Gaddafi's arrest ordered for mass murder and 'atrocities'
Arrest warrants were issued for Colonel Muammar Gaddafi, one of his sons and his regime's security chief yesterday, for "inhuman" war crimes against rebels and Libya's civilian population.
On the 100th day of NATO bombing operations, the International Criminal Court (ICC) charged the Libyan dictator, Saif al-Islam Gaddafi and Abdullah al-Senussi, his head of military intelligence, with mass murder of opponents and armed attacks on protesters.
Thousands have died in fighting since Gaddafi ordered the military suppression of rebels and pro-democracy protesters in February. The conflict has driven 650,000 Libyans out of the country.
Sanji Mmasenono Monageng, an ICC judge said: "There are reasonable grounds to believe that Gaddafi, in co-ordination with his inner circle, conceived and orchestrated a plan to deter and quell the civilian population demonstrating against the regime and those perceived to be dissidents."
Judge Monageng urged the arrest of Gaddafi and his son Saif, his second-in-command, to "prevent them from continuing to use their power and control over the Libyan state apparatus to continue the persecution of crimes".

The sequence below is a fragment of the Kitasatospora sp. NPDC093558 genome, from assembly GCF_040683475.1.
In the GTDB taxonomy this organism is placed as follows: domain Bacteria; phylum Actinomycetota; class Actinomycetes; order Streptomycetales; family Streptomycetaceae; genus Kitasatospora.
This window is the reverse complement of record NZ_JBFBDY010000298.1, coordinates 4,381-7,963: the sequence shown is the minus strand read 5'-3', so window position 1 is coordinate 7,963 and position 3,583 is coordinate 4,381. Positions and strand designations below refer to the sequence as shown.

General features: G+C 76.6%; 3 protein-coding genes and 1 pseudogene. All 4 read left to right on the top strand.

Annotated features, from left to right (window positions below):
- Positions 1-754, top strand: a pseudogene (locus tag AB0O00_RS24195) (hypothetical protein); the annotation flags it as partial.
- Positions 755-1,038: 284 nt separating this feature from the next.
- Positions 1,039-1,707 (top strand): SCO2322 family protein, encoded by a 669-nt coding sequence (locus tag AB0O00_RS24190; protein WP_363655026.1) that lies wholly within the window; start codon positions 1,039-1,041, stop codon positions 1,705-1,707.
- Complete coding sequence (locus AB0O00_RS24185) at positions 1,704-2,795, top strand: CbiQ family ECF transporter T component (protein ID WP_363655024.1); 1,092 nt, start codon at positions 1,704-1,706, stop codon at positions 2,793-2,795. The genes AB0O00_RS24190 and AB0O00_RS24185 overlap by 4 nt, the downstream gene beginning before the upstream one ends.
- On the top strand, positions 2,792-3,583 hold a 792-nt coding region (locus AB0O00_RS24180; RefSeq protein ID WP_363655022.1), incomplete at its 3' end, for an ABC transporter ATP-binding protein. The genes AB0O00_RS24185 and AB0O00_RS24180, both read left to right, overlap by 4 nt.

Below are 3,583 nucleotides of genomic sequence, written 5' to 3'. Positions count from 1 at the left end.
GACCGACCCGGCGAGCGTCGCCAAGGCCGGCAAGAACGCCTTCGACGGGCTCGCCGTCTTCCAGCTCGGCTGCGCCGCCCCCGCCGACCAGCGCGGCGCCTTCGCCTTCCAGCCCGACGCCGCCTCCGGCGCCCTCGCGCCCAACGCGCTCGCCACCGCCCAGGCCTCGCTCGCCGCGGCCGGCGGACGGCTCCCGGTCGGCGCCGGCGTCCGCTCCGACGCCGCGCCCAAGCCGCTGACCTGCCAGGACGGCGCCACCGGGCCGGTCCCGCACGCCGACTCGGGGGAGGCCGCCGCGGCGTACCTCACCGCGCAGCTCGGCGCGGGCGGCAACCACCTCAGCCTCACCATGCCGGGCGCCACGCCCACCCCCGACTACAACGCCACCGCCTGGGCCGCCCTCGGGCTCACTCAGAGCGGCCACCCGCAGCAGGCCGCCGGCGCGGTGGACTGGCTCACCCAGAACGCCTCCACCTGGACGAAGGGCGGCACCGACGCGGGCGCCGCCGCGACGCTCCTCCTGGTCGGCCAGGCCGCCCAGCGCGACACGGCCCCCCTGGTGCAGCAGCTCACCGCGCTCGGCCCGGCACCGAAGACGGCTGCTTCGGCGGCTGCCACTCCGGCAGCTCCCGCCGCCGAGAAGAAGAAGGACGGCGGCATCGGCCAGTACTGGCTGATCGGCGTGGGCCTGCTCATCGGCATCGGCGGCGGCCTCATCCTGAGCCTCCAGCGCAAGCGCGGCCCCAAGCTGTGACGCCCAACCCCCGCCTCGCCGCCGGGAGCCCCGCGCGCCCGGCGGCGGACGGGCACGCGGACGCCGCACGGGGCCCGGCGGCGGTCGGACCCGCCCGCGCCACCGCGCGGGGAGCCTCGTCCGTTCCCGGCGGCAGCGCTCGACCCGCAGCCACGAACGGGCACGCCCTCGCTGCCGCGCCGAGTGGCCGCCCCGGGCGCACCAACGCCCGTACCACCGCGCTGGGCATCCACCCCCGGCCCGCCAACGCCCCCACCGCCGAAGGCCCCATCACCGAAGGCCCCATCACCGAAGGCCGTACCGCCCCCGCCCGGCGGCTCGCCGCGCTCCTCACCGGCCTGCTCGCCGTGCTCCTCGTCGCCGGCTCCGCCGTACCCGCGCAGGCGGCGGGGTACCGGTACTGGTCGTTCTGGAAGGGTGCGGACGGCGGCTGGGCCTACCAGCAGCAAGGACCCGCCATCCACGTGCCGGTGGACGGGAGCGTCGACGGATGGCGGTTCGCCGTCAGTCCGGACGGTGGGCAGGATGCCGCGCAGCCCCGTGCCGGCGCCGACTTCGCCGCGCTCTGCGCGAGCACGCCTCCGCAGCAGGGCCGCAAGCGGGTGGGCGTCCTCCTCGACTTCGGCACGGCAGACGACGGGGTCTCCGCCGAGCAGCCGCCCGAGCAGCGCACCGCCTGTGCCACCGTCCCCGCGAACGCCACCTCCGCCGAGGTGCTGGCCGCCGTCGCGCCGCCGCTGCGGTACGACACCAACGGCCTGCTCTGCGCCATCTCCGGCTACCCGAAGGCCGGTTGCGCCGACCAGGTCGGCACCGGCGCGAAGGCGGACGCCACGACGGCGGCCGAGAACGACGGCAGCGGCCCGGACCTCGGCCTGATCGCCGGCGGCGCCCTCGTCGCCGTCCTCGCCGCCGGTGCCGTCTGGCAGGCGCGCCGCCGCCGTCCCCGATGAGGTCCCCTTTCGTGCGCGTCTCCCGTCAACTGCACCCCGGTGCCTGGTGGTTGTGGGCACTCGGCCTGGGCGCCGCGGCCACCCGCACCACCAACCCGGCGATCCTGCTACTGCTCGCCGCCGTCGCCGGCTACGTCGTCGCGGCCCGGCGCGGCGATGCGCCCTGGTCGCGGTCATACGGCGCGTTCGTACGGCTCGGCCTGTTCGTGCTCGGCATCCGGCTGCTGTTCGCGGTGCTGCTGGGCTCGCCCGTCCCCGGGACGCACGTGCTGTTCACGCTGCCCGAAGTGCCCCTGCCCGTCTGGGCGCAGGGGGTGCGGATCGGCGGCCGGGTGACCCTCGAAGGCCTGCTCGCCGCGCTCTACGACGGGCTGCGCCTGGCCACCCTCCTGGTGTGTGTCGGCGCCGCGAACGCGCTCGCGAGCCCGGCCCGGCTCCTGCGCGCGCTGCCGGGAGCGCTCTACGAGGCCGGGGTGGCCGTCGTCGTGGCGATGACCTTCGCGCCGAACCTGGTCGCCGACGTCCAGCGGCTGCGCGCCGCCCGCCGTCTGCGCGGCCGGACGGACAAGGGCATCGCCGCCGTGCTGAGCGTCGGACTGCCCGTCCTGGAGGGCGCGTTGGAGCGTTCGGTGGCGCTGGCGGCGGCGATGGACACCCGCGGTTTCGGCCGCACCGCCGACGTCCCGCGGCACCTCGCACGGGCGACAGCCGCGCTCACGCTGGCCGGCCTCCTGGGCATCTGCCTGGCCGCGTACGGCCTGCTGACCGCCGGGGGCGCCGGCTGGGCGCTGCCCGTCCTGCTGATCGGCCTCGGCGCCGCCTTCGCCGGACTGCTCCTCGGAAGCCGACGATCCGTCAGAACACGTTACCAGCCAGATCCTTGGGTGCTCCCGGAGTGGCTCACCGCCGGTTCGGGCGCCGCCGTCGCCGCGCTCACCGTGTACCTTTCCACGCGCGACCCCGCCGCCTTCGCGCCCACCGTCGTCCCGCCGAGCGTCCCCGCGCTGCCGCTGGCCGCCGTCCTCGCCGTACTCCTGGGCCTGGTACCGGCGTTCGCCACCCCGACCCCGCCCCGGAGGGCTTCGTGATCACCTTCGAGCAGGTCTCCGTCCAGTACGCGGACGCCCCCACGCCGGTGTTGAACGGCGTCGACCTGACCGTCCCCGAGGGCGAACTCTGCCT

While Gaddafi and his son are wanted for all atrocities committed across Libya over the past four months, the warrant for Senussi, the Libyan dictator's brother in law, is indicted for "inhuman acts" committed in Benghazi by forces under his control.
William Hague, the British foreign secretary, called on Gaddafi to step down "immediately" and warned Libyan officials and military commanders that they would be put in the dock with him if the conflict continued.
"People at all levels of seniority should think carefully about the consequences of what they do, whether they are ordering attacks on civilians or carrying them out," he said.
Anders Fogh Rasmussen, NATO's secretary general, warned: "Gaddafi and his henchmen need to realise that time is rapidly running out for them. NATO is more determined than ever."
According to Tunisia's state news agency, Abdelati Obeidi, the Libyan foreign minister, is on the island of Djerba holding negotiations "with several foreign parties''.
Separately, the Syrian government has invited opposition figures to talks in the first sign of cracks in the regime's hard line response to a three-month uprising.
The invitation was issued yesterday as the first legal gathering of opposition figures for decades was allowed in the capital, Damascus. Among the 100 people at the meeting were former political prisoners of the Ba'athist regime of President Bashar al-Assad who called for a transition to democracy.
"The tyrannical regime in power must go," said Louay Hussein, a lawyer jailed by Mr Assad's father, Hafez al-Assad, for communist activities.
A joint statement from the dissidents promised to continue the "peaceful uprising".
While Mr Assad has promised to institute reform, yesterday's offer is the first clear promise to embark on changes. (© Daily Telegraph, London)